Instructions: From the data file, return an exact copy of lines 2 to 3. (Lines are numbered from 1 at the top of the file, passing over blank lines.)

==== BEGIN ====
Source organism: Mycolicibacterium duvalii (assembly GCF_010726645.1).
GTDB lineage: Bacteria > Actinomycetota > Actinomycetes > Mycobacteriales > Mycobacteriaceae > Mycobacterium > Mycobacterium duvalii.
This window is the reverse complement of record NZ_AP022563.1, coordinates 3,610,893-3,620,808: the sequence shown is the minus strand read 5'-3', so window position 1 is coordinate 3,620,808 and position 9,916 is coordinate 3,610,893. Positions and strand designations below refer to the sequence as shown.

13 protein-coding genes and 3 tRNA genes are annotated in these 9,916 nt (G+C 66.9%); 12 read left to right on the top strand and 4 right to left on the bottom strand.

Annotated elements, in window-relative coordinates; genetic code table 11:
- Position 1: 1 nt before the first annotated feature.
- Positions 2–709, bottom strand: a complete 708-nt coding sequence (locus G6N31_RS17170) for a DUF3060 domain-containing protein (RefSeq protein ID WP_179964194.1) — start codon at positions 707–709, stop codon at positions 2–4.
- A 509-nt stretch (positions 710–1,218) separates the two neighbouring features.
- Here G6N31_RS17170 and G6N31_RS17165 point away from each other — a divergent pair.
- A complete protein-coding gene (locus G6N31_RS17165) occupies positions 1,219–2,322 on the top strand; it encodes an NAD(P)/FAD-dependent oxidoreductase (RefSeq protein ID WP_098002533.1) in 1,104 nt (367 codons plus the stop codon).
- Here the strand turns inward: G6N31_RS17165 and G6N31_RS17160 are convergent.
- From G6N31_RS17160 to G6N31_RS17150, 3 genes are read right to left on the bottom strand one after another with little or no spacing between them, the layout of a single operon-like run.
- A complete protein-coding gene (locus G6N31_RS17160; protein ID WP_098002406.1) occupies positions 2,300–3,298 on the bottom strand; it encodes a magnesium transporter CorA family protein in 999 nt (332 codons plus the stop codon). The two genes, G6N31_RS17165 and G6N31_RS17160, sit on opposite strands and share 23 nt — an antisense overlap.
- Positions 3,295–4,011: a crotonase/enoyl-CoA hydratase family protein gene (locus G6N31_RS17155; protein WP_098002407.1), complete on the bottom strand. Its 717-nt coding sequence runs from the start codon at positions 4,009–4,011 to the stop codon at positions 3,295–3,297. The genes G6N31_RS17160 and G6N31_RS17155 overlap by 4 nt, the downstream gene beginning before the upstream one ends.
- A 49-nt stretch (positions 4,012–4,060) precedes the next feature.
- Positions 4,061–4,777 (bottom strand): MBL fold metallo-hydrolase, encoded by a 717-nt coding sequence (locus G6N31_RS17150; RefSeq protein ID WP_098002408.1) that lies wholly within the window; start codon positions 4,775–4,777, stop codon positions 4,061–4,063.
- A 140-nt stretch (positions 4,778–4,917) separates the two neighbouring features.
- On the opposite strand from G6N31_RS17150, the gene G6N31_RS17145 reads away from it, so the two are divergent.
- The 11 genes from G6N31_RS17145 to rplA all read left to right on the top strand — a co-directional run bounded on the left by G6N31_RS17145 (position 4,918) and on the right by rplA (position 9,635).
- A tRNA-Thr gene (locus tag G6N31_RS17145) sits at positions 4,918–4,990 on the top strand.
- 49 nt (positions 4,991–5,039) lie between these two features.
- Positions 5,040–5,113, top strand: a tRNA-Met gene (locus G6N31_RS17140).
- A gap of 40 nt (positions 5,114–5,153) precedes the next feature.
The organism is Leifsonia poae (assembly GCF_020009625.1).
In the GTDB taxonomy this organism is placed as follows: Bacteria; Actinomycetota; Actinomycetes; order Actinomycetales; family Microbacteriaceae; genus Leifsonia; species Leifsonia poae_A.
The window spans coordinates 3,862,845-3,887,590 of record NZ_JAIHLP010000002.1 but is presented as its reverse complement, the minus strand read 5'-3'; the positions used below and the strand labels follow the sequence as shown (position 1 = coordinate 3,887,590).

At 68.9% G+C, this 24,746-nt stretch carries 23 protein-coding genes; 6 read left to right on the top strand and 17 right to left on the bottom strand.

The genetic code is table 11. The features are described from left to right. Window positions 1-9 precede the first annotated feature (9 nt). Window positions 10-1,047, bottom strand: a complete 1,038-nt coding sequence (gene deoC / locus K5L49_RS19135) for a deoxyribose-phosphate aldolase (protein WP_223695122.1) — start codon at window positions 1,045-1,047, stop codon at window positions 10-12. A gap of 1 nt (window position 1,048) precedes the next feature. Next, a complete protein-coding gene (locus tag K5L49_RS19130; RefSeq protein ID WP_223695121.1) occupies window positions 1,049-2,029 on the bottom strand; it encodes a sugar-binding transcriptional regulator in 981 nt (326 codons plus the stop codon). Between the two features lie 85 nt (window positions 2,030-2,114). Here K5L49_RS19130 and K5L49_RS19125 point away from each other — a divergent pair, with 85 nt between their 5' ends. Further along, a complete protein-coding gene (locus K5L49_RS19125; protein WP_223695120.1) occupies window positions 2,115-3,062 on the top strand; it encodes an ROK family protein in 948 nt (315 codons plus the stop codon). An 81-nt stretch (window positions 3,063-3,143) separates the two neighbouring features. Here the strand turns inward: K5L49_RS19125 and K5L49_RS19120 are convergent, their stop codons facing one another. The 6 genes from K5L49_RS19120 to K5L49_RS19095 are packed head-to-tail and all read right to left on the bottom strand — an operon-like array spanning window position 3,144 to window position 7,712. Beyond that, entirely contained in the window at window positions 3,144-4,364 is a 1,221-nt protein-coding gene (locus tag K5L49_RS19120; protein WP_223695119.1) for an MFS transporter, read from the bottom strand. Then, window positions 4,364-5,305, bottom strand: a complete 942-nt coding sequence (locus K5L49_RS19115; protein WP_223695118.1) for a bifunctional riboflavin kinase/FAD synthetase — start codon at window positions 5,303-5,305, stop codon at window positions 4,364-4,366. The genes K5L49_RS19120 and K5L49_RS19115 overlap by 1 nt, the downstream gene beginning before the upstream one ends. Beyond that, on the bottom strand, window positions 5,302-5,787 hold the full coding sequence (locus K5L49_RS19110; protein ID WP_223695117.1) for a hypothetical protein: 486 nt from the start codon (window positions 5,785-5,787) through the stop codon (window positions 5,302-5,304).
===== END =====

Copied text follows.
GTDB lineage: Bacteria > Actinomycetota > Actinomycetes > Mycobacteriales > Mycobacteriaceae > Mycobacterium > Mycobacterium duvalii.
This window is the reverse complement of record NZ_AP022563.1, coordinates 3,610,893-3,620,808: the sequence shown is the minus strand read 5'-3', so window position 1 is coordinate 3,620,808 and position 9,916 is coordinate 3,610,893. Positions and strand designations below refer to the sequence as shown.